10. The method of claim 1, where the augmented reality submission further includes audience parameters and the submission satisfies the selection criteria if the compensation offer is greater than all other compensation offers for causing other holograms to be presented to viewers in accordance with the audience parameters.
11. The method of claim 1, where the selection criteria include one or more abuse parameters, and where the augmented reality submission satisfies the selection criteria only if none of the one or more abuse parameters are violated by the augmented reality submission.
12. The method of claim 1, where the selection criteria includes an abuse threshold, and where the augmented reality submission satisfies the selection criteria only if the augmented reality submission does not exceed the abuse threshold.
13. A computer method of selectively delivering auctioned virtual augmentations of a world space, the method comprising:
acknowledging a world space object in a field of view of an augmented reality device;
identifying a winning augmented reality submission for the world space object based on the winning augmented reality submission including a compensation offer satisfying a selection criteria, the winning augmented reality submission including a hologram to virtually augment the world space object, and the compensation offer for virtually augmenting the world space object with the hologram;
providing the hologram from the winning augmented reality submission to the augmented reality device;
receiving consumption information indicating hologram utilization; and
billing an owner of the winning augmented reality submission according to a compensation offer based on the consumption information.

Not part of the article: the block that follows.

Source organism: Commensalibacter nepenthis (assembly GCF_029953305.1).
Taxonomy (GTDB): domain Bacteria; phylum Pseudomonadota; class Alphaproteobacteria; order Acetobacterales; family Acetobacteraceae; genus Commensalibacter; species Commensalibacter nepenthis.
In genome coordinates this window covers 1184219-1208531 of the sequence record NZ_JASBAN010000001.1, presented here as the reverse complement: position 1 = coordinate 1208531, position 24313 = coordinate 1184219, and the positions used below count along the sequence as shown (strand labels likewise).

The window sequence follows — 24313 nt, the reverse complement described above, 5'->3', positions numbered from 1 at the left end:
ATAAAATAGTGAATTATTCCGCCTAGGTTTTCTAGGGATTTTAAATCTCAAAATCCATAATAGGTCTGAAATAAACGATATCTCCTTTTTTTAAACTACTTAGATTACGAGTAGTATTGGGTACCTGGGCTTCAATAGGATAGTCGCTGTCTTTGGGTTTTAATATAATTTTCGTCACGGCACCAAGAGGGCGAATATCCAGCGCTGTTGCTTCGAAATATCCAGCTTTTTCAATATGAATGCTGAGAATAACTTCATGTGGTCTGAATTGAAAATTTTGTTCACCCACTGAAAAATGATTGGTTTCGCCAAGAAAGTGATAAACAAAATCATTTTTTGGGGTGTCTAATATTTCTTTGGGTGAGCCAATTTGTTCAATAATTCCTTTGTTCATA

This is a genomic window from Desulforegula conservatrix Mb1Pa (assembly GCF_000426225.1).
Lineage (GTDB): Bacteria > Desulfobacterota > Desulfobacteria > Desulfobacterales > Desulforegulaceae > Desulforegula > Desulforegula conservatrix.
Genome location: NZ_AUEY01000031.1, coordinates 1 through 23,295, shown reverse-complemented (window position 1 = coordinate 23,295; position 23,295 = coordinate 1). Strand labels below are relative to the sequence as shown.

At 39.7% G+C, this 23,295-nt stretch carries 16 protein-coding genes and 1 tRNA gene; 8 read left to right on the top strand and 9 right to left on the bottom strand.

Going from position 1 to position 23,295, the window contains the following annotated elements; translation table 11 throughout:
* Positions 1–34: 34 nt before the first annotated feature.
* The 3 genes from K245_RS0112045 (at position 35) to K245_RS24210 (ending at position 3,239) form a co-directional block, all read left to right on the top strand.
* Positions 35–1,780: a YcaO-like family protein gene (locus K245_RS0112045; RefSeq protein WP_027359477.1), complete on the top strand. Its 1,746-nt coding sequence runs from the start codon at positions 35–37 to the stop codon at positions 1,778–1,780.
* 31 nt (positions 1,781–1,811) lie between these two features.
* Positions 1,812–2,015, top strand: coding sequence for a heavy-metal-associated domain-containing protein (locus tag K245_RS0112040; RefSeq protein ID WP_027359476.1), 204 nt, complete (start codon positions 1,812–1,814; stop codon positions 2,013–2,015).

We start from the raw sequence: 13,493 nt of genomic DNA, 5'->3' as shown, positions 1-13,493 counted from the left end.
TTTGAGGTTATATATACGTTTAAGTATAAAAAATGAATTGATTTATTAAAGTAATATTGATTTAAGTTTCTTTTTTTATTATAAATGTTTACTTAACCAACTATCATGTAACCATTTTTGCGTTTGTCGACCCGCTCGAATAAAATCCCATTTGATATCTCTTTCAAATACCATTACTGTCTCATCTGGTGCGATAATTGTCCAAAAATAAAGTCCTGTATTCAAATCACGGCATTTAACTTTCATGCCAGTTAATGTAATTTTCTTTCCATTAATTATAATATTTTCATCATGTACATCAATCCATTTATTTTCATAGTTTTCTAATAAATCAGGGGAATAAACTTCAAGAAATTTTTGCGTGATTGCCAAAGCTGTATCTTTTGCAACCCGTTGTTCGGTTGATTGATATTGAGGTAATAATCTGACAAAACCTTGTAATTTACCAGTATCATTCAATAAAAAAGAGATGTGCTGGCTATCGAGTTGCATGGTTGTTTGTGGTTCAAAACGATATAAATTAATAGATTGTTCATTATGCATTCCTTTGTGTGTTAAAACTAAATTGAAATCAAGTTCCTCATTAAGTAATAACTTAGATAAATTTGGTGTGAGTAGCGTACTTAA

14. The method of claim 13, wherein the compensation offer includes one or more of a pay-per-view model, a pay-per-interaction model, and a pay-per-viewing time model.
15. The method of claim 13, where identifying the winning augmented reality submission includes selecting an augmented reality submission that satisfies selection criteria including time parameters, viewing parameters, and audience parameters.
16. The method of claim 15, where the selection criteria further includes one or more abuse parameters, and where the augmented reality submission satisfies the selection criteria only if none of the one or more abuse parameters are violated by the augmented reality submission.
17. The method of claim 13, where the world space object is one of a portion of a real world object at a fixed real world location or a real world space that is fixed relative to an augmented reality device, and where the hologram is one of a 2D image, a 2D animation, a 3D image, or a 3D animation.
18. An augmented reality auction system, comprising:
one or more logic machines; and
one or more storage machines holding instructions executable by the one or more logic machines to:
receive a plurality of augmented reality submissions, each augmented reality submission including a hologram to virtually augment a world space object and a compensation offer for presenting the hologram to a viewer of the world space object;
acknowledge the world space object in a field of view of an augmented reality device;
identify a winning augmented reality submission for the world space object, the winning augmented reality submission satisfying a selection criteria;
provide the hologram from the winning augmented reality submission to the augmented reality device;
report consumption information indicating hologram utilization; and
billing an owner of the winning augmented reality submission according to a compensation offer based on the consumption information.